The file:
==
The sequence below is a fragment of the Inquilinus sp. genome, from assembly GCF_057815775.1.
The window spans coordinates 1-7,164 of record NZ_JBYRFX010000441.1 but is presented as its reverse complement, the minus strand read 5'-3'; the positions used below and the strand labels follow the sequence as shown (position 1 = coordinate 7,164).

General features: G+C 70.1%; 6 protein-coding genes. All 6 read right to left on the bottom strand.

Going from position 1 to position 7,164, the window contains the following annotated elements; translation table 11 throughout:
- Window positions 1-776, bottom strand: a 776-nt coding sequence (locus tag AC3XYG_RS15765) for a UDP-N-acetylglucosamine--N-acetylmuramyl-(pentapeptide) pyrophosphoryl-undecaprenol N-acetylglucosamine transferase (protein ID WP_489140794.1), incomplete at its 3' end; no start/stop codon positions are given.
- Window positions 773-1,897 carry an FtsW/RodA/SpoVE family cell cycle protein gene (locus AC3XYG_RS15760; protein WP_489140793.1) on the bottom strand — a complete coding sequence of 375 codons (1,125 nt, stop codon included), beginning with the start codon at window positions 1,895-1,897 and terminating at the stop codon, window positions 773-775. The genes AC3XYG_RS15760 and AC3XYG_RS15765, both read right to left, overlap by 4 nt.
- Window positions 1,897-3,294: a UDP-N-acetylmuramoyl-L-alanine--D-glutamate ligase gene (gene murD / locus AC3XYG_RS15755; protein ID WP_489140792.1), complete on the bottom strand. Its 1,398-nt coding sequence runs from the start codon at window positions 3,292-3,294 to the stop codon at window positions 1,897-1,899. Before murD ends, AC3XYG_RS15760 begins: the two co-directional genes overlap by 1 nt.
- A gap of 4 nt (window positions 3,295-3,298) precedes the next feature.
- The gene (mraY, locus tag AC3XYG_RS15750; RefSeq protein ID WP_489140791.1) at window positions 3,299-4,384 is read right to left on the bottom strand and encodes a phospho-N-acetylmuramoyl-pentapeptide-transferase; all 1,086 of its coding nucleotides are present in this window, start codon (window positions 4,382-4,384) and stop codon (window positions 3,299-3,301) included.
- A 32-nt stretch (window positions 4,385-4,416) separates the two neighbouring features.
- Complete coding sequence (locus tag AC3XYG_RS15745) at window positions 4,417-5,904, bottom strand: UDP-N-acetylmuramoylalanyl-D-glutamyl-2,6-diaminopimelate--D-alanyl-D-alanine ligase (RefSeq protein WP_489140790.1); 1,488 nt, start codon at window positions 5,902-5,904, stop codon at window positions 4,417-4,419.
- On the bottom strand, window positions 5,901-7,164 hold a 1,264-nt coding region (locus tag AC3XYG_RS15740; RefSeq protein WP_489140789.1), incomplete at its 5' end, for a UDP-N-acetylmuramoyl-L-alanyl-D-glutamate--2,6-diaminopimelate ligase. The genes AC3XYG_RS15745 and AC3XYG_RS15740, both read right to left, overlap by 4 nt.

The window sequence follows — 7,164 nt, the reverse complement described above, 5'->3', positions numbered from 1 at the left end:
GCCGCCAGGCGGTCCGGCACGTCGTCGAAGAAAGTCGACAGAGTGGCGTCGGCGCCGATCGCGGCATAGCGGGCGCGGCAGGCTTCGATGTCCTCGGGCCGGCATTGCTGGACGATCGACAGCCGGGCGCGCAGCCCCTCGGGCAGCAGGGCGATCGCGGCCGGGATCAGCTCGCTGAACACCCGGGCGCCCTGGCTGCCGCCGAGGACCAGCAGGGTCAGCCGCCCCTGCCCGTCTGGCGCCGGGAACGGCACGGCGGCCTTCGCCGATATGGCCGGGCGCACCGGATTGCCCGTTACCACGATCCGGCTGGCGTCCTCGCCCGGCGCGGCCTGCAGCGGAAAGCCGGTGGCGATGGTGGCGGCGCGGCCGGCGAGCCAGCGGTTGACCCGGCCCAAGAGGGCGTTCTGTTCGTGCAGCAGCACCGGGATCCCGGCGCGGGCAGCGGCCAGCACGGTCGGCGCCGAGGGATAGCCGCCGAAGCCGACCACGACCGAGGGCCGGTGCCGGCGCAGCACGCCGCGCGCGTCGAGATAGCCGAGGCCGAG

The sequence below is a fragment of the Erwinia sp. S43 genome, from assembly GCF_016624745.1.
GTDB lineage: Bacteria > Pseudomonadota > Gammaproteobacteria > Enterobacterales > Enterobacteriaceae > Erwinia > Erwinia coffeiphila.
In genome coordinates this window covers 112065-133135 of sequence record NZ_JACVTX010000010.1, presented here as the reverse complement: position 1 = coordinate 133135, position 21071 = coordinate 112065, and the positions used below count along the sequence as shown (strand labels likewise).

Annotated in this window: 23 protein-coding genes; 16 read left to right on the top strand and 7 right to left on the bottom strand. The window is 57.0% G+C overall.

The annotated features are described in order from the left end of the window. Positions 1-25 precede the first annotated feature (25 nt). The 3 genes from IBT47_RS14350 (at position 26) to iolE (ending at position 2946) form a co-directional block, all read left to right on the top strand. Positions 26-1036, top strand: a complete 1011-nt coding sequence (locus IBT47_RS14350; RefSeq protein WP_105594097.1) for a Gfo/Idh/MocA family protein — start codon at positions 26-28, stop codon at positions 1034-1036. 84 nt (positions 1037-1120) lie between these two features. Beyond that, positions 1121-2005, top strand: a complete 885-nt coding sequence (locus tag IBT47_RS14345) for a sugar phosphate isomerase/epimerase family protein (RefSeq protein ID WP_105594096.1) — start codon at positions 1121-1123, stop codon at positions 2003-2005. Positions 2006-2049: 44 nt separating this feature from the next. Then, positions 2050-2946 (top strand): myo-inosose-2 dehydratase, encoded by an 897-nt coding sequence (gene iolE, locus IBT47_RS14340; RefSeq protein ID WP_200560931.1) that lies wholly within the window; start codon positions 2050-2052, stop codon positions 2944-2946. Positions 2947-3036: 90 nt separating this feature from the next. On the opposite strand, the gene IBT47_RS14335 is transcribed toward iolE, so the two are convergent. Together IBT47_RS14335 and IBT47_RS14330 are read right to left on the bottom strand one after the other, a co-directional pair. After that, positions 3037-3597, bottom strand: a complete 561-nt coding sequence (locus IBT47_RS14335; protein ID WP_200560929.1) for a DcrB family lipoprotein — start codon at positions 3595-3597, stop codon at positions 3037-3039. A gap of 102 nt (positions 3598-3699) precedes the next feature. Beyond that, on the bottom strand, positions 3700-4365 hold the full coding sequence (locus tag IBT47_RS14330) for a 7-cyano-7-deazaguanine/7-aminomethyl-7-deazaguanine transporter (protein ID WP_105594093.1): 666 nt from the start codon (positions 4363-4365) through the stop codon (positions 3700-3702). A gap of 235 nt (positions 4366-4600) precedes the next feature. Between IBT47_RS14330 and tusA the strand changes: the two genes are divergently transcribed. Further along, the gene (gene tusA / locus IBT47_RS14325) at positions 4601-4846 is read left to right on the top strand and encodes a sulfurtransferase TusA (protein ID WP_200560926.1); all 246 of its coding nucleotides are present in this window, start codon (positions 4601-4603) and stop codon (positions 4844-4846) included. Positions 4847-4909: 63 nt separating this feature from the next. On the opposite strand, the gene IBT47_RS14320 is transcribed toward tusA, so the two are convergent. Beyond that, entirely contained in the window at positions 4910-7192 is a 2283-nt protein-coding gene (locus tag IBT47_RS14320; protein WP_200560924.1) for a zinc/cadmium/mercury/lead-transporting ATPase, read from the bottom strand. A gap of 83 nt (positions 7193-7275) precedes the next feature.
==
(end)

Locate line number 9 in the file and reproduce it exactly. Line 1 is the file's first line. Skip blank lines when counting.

- The gene (mraY, locus tag AC3XYG_RS15750; RefSeq protein ID WP_489140791.1) at window positions 3,299-4,384 is read right to left on the bottom strand and encodes a phospho-N-acetylmuramoyl-pentapeptide-transferase; all 1,086 of its coding nucleotides are present in this window, start codon (window positions 4,382-4,384) and stop codon (window positions 3,299-3,301) included.